The walk from Croydon East to the Fairfield Halls isn’t endearing: empty buildings, amateurish billboards beseeching someone to fill them, underpasses that smelt of piss and fear. It was my first visit, and I hadn’t expected Croydon to live up to its reputation so quickly – in my mind at least. I was in town for the Develop Croydon conference: a private sector initiative designed to showcase the opportunities, and not just the challenges, of the area.
Boris Johnston chose the day to announce a £23 million post riot regeneration fund – and he popped by the conference to hail the imminent arrival of Westfield magic dust (although Westfield Stratford City director John Burton disappointed by saying absoutely nothing about his plans for a Croydon shopping centre) and the “beautiful and brilliant” ladies the area seesms to spawn (Kate Moss etc).
Croydon’s biggest problem is dealing with the outdated office stock, a huge proportion of which lies empty. (an interesting panel discussion with new regeneration chief Stephen McDonald spoke of adapting some of these, possibly into schools).
Croydon’s chief executive Jon Rouse was insistent that despite the economic climate, the area is ripe for regeneration.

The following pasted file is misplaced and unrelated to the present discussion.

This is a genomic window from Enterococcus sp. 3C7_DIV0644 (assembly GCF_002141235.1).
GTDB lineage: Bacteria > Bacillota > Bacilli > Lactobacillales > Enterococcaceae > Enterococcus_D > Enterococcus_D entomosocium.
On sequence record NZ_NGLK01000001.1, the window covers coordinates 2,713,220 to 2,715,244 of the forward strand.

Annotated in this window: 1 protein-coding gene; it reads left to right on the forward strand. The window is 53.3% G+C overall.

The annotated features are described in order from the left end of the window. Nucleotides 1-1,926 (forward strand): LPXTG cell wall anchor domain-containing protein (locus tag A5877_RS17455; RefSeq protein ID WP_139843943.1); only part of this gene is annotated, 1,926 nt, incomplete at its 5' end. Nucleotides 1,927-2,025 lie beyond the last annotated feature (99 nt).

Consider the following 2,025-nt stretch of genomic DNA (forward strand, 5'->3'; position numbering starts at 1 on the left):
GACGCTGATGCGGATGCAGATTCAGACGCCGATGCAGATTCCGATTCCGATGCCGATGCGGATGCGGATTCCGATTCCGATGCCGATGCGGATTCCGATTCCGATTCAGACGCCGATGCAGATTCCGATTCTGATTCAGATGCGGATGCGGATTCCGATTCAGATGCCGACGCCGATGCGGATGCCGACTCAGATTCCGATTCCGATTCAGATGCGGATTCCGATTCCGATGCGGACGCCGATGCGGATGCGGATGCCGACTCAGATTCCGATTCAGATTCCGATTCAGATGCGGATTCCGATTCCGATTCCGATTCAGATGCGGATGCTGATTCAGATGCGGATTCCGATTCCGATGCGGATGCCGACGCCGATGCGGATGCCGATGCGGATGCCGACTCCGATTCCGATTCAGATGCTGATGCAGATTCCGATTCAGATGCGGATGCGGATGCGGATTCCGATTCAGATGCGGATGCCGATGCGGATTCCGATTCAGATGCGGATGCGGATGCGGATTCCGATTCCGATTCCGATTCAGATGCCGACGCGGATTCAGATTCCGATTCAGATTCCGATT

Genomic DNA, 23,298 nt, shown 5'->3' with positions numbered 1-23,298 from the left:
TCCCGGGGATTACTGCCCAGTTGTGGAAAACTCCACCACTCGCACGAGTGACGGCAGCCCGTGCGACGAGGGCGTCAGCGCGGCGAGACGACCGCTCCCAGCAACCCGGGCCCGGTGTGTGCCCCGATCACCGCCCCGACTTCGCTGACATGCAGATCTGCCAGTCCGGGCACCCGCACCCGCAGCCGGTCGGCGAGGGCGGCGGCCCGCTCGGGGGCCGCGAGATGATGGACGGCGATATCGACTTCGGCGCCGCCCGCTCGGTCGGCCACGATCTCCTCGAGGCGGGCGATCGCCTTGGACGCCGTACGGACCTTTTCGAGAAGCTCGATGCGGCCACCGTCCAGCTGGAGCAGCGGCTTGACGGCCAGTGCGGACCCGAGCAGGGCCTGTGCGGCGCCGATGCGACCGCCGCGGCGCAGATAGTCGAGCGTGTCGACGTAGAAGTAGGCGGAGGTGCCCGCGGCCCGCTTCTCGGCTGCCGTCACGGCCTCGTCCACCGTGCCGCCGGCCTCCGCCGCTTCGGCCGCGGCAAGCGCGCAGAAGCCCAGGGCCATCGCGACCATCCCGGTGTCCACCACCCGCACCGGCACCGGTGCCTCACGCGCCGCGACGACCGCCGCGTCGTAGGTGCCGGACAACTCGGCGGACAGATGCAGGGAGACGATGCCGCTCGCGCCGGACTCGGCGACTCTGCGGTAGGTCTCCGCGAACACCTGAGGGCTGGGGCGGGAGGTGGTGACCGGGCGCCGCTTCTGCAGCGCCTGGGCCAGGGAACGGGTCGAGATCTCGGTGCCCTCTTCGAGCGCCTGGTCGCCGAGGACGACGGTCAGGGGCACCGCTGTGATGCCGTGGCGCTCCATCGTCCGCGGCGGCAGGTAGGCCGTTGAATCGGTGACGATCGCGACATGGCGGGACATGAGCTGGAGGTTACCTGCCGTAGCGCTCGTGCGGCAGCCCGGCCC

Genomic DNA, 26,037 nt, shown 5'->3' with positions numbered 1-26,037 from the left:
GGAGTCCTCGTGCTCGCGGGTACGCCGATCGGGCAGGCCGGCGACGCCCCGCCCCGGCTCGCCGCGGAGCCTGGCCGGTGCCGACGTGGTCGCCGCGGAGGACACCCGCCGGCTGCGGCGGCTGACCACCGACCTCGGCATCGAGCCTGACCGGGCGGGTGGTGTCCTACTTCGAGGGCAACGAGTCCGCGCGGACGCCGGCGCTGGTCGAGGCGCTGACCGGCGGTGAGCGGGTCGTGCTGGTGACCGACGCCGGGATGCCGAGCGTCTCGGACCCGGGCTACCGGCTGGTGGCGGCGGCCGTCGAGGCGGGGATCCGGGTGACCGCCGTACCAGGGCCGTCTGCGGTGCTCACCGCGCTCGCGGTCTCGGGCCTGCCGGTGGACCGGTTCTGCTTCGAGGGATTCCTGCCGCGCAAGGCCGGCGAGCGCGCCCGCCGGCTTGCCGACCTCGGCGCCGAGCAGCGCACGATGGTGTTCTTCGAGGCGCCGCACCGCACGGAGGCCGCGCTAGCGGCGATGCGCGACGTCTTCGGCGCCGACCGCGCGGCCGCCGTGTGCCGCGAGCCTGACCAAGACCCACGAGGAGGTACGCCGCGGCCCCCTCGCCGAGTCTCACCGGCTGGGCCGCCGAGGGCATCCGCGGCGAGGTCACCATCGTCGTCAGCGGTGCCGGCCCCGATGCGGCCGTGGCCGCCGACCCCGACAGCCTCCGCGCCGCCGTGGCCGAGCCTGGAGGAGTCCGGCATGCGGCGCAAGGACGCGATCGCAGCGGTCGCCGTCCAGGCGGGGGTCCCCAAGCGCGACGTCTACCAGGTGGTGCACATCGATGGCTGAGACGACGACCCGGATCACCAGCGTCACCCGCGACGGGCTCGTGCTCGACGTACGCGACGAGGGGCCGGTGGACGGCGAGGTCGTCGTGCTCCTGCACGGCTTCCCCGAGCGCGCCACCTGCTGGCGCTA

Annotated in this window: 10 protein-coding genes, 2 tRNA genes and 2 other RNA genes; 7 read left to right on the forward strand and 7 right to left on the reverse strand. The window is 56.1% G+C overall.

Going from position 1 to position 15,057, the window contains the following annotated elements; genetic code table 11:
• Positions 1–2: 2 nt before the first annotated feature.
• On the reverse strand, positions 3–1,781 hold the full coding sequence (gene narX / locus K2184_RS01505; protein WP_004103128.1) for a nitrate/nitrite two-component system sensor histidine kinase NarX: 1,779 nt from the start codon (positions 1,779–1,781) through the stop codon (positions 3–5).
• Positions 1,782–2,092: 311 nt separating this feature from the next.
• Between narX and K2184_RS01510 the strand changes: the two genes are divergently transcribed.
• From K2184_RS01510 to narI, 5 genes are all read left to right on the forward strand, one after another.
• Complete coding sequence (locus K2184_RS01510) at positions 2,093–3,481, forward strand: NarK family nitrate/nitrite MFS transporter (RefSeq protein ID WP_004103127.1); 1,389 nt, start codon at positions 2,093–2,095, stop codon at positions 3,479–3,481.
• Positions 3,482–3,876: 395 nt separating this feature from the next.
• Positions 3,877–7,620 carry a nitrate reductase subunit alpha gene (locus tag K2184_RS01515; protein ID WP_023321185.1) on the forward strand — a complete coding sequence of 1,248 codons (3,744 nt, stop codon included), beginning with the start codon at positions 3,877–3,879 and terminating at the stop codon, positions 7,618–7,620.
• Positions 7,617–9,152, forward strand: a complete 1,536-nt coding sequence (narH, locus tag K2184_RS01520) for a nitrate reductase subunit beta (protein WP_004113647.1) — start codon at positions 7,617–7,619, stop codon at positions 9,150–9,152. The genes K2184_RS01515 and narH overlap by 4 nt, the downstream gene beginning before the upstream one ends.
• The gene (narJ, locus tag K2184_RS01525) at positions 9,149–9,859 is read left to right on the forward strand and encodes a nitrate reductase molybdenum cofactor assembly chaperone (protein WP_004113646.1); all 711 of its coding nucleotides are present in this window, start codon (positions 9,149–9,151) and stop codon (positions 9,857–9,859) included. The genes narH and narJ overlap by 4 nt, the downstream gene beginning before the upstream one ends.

“We are ready for business,” he said repeatedly stressing the area’s perhaps under-appreciated transport links (accessible in under an hour to 6 million people.
Schemes include Berkeley Homes’ Saffron Square housing development in Wellesley Road; Barratt Homes’ New South Quarter development in Waddon and Stanhope/Schroders’ Ruskin Square homes and offices scheme. Hammerson also revelaed a £50m revampe for its Centrale shopping centre.
Conference participants spoke with horror of his predecessor, hoping that this can-do attitude combined the deregulation of planning and economic pressures will make life easier for developers.
But enticements – such as free parking, trialed in the aftermath of the riots – may be needed to overcome a general London prejudice against the area, which is in competition with Bluewater and other nearby shopping centres.